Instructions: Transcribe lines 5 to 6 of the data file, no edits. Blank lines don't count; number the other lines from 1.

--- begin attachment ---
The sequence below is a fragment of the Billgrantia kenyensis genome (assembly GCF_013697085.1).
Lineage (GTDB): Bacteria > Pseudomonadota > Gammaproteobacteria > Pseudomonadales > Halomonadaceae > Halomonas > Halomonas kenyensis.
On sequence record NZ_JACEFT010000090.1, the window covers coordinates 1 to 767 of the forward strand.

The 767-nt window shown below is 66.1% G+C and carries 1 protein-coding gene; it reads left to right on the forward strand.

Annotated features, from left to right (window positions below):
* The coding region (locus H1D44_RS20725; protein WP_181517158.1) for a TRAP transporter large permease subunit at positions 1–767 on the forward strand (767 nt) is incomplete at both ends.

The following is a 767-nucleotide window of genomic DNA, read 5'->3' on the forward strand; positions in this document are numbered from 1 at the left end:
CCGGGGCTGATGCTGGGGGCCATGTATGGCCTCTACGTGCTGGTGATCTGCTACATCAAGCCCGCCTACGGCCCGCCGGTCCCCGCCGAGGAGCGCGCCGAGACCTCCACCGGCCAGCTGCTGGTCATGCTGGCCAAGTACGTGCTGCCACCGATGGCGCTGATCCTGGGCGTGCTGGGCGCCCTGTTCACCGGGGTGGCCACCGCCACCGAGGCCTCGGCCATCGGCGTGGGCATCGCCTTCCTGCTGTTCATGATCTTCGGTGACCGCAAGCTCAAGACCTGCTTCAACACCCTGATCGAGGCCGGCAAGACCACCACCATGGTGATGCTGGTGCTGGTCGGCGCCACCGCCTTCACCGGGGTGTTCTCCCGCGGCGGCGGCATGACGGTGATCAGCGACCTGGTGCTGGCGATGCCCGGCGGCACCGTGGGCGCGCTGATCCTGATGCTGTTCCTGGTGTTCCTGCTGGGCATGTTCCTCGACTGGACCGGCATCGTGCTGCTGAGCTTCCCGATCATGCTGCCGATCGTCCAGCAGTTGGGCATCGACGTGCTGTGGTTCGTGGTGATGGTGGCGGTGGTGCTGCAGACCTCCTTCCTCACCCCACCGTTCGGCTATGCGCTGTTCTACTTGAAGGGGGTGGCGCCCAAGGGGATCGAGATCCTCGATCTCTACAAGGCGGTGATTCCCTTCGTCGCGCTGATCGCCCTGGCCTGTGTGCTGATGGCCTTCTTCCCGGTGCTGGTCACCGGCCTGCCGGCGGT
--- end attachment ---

Annotated features, from left to right (window positions below):
* The coding region (locus H1D44_RS20725; protein WP_181517158.1) for a TRAP transporter large permease subunit at positions 1–767 on the forward strand (767 nt) is incomplete at both ends.